Richard Oldfield



Average rating: 3.87 · 46 ratings · 5 reviews · 2 distinct works
Simple But Not Easy: An Aut...

3.87 avg rating — 45 ratings — published 2007 — 2 editions
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“One should invest in equities, which are volatile, only with a long-term perspective, and in the most volatile of equities with an especially long-term perspective – 5 years or more – and only with money which one can be sure of not needing in the next few years.”
Richard Oldfield, Simple But Not Easy: An Autobiographical and Biased Book about Investing

“different meanings of safety to different investors. For someone needing a lump of money in a year’s time, the only safe investment is a cash deposit or a short-term government bond. For someone with no imminent need of the money and a desire to accumulate capital and increase purchasing power in the long-term, it may be safer to invest in equities – volatile but with the historic and likely future characteristic of a high return after inflation – than to put money on deposit with the risk that over the years the real value of the investment will be eroded by inflation.”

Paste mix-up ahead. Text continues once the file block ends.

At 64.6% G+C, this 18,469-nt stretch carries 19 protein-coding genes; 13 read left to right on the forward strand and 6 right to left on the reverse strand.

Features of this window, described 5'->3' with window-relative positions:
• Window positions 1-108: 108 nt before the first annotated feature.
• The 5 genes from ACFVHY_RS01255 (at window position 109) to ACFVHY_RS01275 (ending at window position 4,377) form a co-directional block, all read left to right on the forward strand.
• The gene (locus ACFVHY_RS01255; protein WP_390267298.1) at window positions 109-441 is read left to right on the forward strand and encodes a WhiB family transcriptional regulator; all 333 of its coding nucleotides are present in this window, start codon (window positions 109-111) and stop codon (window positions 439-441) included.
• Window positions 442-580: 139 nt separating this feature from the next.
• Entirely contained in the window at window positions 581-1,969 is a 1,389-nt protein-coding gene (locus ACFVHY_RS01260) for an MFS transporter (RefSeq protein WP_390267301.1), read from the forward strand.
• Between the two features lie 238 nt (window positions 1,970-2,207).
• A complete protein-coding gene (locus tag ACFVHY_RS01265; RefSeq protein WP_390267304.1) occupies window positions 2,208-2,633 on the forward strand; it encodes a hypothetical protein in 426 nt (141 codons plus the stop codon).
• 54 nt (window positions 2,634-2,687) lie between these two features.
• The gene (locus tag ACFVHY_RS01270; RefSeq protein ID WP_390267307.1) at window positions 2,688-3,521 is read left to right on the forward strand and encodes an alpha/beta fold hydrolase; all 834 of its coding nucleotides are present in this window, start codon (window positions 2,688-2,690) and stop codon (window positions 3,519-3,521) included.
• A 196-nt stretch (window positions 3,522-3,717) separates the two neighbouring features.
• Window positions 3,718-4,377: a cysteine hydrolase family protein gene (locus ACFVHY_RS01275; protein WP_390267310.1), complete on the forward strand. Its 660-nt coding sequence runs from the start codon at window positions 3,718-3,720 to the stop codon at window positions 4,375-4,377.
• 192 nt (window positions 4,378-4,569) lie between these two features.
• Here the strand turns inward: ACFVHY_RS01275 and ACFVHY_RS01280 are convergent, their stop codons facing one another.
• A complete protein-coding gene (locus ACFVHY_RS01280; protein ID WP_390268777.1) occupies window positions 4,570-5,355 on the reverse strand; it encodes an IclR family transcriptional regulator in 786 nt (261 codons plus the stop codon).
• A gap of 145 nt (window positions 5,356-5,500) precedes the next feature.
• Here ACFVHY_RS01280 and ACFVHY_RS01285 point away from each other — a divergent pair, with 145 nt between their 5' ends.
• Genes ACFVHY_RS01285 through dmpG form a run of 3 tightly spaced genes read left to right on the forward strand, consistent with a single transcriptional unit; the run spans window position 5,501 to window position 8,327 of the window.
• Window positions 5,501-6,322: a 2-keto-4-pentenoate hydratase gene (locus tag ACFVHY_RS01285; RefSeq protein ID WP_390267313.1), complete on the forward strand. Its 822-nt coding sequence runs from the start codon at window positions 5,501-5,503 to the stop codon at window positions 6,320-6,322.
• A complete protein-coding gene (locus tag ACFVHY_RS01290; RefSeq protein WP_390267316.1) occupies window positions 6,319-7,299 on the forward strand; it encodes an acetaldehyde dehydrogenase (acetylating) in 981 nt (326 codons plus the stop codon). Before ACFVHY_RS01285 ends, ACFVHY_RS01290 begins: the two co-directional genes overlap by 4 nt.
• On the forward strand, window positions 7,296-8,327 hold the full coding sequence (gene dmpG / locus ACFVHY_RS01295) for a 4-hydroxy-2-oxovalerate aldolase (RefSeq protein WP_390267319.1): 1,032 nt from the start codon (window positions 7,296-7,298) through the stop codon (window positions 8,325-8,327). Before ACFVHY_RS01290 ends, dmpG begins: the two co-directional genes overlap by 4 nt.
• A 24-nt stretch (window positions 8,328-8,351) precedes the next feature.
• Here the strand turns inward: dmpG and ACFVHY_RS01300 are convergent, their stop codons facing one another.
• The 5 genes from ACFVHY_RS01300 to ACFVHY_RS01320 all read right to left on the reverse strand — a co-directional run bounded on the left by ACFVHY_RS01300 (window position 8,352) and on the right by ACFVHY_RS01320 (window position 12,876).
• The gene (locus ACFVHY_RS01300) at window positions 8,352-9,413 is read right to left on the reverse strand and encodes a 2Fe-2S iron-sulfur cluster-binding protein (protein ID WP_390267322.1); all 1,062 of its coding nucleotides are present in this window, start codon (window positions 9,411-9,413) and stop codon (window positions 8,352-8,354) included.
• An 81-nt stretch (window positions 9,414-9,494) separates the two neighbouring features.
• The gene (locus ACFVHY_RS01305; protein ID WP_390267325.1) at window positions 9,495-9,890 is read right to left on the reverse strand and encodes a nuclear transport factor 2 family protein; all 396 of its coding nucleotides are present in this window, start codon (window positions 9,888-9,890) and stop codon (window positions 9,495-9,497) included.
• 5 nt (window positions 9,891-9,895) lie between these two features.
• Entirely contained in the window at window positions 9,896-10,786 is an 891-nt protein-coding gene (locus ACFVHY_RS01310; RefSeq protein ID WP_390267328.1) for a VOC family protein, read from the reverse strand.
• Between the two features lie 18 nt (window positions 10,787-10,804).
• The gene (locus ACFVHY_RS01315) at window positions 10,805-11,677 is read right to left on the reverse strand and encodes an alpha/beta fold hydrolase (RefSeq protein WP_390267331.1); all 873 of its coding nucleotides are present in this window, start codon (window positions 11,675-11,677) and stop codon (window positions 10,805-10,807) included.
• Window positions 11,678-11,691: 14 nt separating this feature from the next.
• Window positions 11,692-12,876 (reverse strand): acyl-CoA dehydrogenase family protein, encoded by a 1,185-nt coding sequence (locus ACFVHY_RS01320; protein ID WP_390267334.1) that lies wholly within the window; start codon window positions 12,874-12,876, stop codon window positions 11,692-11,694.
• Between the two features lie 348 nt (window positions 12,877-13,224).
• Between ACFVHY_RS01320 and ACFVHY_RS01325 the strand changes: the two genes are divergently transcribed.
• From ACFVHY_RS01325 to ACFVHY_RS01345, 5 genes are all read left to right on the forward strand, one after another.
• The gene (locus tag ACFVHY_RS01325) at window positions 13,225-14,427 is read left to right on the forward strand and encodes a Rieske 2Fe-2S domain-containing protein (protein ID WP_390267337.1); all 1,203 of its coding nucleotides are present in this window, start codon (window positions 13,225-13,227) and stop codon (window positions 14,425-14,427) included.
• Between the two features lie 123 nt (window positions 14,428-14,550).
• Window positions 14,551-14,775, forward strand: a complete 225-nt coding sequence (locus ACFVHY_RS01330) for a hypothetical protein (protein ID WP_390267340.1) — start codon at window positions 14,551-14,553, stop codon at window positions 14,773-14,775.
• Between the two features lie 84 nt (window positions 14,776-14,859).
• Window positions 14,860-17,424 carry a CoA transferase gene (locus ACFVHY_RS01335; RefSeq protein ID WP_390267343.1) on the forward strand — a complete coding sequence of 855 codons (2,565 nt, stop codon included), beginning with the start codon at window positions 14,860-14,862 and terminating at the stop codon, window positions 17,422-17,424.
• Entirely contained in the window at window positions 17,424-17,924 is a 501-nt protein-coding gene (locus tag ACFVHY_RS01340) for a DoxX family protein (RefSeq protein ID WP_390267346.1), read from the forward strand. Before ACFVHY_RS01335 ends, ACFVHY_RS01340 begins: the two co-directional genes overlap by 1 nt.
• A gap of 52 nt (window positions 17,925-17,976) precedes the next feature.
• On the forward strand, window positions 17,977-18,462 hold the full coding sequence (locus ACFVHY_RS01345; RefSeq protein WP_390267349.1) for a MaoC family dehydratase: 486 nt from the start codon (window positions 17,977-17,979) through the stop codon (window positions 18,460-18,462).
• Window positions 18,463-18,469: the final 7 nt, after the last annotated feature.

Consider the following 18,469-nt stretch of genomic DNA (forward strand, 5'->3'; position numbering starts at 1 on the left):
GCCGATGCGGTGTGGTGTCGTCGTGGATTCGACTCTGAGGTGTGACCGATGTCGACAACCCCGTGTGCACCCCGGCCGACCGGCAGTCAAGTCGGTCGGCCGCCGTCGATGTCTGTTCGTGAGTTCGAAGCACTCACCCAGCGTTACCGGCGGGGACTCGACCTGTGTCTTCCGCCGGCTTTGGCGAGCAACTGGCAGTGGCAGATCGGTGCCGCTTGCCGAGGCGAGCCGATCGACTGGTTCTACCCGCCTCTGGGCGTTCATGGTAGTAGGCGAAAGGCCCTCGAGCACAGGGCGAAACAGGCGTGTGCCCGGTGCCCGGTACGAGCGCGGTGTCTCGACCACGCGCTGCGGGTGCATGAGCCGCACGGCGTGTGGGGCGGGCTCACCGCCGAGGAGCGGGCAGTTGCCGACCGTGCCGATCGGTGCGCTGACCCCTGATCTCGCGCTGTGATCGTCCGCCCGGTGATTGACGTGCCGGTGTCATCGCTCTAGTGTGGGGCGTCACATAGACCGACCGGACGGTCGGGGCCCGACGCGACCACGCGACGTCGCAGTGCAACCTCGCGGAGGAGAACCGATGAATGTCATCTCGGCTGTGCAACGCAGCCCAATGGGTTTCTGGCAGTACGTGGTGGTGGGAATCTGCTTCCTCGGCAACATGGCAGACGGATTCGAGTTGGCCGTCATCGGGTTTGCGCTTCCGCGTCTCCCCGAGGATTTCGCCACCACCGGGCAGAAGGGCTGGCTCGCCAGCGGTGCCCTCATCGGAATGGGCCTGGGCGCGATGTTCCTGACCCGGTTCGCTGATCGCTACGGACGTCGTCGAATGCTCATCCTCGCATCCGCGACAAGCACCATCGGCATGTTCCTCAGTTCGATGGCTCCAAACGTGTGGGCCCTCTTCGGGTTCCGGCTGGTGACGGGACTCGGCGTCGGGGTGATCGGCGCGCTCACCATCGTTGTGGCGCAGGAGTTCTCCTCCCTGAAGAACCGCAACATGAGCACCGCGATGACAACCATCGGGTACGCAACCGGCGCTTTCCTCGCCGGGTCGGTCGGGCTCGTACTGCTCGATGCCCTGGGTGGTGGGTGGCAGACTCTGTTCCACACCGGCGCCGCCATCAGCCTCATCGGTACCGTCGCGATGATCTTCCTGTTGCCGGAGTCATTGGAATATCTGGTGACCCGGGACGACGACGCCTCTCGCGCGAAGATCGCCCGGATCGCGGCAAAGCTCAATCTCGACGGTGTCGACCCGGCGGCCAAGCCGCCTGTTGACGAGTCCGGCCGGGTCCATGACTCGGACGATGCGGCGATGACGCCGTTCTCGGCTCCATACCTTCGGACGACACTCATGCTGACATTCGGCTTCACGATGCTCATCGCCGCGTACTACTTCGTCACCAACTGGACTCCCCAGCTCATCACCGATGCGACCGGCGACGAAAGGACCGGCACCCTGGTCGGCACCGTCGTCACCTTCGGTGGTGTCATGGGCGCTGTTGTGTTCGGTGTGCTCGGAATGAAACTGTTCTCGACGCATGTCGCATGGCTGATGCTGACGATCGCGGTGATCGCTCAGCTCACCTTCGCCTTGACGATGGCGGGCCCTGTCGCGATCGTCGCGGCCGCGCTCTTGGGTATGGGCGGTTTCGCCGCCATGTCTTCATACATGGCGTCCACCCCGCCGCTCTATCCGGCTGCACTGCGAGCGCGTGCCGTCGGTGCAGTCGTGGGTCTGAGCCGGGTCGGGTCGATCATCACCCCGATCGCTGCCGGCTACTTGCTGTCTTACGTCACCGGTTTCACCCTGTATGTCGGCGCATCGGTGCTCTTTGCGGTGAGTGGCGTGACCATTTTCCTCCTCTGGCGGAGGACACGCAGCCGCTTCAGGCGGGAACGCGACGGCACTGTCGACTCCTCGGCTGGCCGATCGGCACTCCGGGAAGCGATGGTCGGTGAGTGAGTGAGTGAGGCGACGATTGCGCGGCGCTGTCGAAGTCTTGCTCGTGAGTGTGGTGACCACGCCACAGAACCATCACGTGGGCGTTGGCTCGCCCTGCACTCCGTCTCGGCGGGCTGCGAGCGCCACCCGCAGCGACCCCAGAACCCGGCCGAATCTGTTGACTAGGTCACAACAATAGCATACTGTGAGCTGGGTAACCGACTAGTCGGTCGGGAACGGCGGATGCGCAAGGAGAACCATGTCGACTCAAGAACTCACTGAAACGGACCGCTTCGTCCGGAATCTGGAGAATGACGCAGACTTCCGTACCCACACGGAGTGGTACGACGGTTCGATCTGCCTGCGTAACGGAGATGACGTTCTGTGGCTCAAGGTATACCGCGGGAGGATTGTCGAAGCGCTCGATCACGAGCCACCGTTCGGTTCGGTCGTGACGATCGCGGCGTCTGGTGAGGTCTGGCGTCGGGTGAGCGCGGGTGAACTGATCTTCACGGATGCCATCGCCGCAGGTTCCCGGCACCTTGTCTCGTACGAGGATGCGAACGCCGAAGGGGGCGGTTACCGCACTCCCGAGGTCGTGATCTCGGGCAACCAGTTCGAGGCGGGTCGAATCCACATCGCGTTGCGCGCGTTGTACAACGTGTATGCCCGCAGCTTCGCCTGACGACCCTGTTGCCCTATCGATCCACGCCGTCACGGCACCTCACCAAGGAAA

Richard Oldfield, Simple But Not Easy: An Autobiographical and Biased Book about Investing

“A share looks cheap; you buy it; it goes down and looks cheaper; you buy more; it goes down and down, getting cheaper and cheaper, until it reaches what practitioners call euphemistically the ultimate cheapness – zero. This is what is generally called the value trap.”
Richard Oldfield, Simple But Not Easy: An Autobiographical and Biased Book about Investing



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